Estate Brain Freeze: Why Saving Tax Is the Wrong Place to Start a Family Business Succession Plan
With summer approaching I know I’ll be back to consuming my favorite iced coffee beverages and despite knowing better, I’ll drink the odd one faster than I should, causing one of those excruciating brain freezes.
Another kind of excruciating pain in the brain can come from a different kind of freeze – the estate freeze, sometimes branded “creditor proofing.” Whatever you call it, the estate freeze is often the starting place for business owners planning to transfer their business to the next generation. The estate freeze is also at the center of succession plans that have gone most horrifically awry.
These ill-conceived plans are seldom discussed at the country club for the same reason that most financial frauds go unreported – people are embarrassed about blindly placing their trust in an advisor who implements the wrong technical solution. Not only are business-owning families unhappy with these plans but accounting firms are losing clients and credibility when the plans go bad – and bad they are going!
How Can Saving Tax Be a Bad Thing?
It is hard to fault well-intentioned plans to save tax, but seldom discussed are the unintended consequences that can lead businesses to destroy themselves – along with family relationships, usually in that order. Ask any accountant who’s been around longer than American Idol and they’ll regale you with stories of how tax saved through an estate freeze was dwarfed by the wealth destroyed by the succeeding generation.
For business owners obsessed with saving tax, and for accountants who don’t remind owners that there is so much more to succession planning, the consequences will continue to escalate as legions of aging business owners head for the exit.
I have received a lot of email and phone calls from readers who have implemented estate freezes on the advice of their accountants. They become, to put it gently, rather animated when they describe how they did something they didn’t fully understand and that in the fullness of time has proven to be completely ill-conceived and expensive – expensive to implement and expensive to reverse.
The reversing of estate freezes – aptly called a “thaw” – is a new growth industry.
Estate Freeze Chills Other Strategic Wealth-Protection Options
Here’s the thing about estate freezes that people often miss: freezes always involve gifting shares. Anyone who follows this blog or has read my book will know where I stand on that issue. Even though those gifted shares have only a nominal value they are a gift nonetheless. And as with most gifts, it’s always hard for the recipient to sell it.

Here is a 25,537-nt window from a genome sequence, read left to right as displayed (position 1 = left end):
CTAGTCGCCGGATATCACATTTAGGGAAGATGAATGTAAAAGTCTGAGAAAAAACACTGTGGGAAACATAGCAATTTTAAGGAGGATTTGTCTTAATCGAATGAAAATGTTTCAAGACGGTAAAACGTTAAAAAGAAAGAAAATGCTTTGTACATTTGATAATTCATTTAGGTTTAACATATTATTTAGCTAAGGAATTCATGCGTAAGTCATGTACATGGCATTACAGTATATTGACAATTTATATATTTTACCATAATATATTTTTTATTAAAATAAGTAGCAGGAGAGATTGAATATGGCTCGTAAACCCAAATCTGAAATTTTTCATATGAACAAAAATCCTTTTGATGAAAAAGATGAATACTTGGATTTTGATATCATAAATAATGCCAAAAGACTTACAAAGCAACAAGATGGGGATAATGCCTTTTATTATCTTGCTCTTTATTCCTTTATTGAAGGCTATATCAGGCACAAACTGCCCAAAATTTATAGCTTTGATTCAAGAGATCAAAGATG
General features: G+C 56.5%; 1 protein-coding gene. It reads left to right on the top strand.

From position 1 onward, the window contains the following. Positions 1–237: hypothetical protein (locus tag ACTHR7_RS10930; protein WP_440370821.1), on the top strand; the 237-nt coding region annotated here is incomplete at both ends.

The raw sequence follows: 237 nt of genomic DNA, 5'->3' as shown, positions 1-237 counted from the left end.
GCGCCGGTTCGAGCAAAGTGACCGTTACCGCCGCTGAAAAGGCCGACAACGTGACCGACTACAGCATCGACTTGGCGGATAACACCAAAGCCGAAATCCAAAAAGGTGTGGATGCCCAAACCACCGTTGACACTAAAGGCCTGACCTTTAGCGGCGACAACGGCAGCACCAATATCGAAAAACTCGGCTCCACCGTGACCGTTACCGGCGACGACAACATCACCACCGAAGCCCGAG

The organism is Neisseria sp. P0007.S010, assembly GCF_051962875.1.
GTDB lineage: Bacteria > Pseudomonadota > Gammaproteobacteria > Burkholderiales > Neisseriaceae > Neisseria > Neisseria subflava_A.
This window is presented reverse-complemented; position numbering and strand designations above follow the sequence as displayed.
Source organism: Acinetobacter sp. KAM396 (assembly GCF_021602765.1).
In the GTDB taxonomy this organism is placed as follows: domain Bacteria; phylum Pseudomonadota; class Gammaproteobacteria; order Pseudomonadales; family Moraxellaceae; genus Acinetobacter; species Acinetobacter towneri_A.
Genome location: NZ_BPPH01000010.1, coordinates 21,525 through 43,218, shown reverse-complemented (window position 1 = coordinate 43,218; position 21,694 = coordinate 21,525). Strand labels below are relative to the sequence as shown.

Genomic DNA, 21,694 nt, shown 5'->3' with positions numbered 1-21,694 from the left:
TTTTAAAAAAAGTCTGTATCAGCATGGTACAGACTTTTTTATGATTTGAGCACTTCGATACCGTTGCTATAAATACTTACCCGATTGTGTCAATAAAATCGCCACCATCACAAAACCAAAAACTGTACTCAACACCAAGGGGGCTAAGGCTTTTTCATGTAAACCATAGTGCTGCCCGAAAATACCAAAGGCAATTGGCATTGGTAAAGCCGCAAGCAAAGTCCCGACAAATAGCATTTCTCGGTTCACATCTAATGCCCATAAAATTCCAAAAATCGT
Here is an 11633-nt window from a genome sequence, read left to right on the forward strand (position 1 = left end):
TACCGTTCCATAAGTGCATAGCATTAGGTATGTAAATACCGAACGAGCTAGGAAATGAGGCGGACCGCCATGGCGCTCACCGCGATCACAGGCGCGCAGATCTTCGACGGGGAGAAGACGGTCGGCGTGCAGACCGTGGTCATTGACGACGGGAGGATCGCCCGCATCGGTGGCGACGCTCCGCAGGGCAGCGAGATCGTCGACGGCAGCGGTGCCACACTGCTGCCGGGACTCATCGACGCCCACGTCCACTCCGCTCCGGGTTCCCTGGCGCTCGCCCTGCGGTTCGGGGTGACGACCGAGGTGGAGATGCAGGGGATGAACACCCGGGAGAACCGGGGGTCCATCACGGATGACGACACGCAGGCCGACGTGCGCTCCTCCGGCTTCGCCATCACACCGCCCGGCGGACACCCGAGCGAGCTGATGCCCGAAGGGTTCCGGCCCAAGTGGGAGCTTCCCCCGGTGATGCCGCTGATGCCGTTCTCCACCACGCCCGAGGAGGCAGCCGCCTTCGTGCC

The estate freeze usually sets the stage for what I like to describe as the beginning of the “perpetuity project.” This is when a family shifts its thinking away from the business as a money-making asset and toward the business run as a legacy, with the goal of “longevity” trumping all other strategic options for creating value.
In a non-family business (IBM, say), the leadership constantly ask itself in whose hands these assets would create the most value. If the answer is “someone else’s,” the option of selling a division – or the entire company – is explored in the context of creating shareholder value. But across the street at Family Business Inc., the estate freeze creates a deadly culture of ownership continuity – it’s in the family’s hands in perpetuity. Saving tax is the main driver behind the destruction of family business wealth.
When the Stock Price Rockets to the Moon
When an estate freeze goes bad, you can be sure one of one thing has transpired. Namely, the share price has gone through the roof and the kids become fabulously wealthy in a short time – sometimes vastly wealthier than their parents, who have spent a lifetime risking their capital.
This situation, of course, creates interesting family dynamics, not only between parents and the beneficiary of the estate freeze but also among siblings. When only the children working in the business receive gifted shares through an estate freeze and the children outside receive other consideration, at the estate level, the stage is set for a family meltdown Jerry Springer style when the parents die.